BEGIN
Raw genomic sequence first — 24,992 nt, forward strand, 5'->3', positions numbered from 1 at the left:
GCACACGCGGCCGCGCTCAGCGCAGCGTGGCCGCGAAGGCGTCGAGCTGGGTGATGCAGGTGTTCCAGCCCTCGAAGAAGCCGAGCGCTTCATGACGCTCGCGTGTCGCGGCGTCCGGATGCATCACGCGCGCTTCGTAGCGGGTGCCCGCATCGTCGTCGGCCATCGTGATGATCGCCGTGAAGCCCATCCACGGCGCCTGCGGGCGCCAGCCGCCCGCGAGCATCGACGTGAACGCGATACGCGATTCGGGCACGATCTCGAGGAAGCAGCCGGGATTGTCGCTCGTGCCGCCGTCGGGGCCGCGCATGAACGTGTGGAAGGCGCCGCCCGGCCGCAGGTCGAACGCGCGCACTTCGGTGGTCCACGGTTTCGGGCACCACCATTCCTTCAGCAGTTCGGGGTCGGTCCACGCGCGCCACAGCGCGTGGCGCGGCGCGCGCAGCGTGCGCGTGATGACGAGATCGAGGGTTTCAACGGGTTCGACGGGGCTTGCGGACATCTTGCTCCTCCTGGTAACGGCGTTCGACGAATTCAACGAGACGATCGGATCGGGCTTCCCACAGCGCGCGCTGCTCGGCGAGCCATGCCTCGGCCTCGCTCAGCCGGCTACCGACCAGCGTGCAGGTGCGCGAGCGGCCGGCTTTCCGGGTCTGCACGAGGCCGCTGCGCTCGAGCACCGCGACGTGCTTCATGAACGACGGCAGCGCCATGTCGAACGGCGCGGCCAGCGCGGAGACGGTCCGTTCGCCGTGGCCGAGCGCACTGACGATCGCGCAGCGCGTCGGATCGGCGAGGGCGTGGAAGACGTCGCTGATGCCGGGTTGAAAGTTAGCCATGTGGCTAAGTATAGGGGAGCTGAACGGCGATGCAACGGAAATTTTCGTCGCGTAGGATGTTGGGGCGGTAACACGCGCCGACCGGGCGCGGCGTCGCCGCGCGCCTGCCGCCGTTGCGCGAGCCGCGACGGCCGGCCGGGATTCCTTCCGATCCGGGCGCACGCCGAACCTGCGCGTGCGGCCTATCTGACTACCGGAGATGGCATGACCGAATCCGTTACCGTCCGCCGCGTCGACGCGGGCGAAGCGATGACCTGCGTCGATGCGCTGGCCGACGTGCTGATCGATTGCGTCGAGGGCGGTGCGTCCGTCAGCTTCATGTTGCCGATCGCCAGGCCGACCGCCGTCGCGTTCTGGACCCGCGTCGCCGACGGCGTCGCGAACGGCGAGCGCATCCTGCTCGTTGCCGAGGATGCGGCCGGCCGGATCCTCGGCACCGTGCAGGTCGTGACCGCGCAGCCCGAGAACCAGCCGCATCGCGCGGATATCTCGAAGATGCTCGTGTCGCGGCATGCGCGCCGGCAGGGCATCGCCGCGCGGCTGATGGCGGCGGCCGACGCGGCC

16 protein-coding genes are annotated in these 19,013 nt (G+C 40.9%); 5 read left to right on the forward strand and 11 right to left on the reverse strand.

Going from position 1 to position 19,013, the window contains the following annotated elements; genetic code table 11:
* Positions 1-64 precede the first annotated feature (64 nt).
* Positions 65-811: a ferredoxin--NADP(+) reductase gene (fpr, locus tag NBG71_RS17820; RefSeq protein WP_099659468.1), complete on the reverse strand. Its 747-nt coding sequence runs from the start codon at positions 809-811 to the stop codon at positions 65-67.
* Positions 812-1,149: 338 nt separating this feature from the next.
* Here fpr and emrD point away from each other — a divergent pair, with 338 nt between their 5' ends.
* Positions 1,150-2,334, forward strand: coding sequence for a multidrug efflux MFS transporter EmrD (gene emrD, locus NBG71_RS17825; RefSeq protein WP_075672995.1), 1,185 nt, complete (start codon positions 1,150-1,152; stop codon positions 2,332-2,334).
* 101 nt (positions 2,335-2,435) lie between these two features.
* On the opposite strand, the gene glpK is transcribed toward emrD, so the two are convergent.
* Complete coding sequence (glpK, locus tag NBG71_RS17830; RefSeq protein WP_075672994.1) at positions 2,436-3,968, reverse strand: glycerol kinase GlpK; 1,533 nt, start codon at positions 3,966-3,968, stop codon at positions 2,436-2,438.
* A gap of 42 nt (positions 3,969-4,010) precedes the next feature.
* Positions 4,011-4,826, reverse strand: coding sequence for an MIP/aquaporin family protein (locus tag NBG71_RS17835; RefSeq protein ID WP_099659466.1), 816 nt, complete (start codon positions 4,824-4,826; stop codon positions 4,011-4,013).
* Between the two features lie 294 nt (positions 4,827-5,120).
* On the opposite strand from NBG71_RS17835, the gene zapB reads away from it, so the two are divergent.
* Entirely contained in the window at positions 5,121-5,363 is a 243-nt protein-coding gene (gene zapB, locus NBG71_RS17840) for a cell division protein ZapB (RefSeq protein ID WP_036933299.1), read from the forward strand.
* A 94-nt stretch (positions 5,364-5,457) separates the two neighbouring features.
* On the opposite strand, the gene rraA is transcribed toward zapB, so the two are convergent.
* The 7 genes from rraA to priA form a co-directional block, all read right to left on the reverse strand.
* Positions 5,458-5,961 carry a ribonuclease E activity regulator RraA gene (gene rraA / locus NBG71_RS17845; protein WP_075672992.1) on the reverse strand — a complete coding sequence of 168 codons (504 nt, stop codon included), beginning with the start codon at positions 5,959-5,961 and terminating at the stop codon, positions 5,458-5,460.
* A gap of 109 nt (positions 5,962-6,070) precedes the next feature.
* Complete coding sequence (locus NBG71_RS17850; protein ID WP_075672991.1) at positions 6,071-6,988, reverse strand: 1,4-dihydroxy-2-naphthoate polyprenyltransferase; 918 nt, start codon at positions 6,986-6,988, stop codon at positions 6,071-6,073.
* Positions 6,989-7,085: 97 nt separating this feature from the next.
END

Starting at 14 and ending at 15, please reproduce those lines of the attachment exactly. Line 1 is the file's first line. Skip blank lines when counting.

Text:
* Positions 4,011-4,826, reverse strand: coding sequence for an MIP/aquaporin family protein (locus tag NBG71_RS17835; RefSeq protein ID WP_099659466.1), 816 nt, complete (start codon positions 4,824-4,826; stop codon positions 4,011-4,013).
* Between the two features lie 294 nt (positions 4,827-5,120).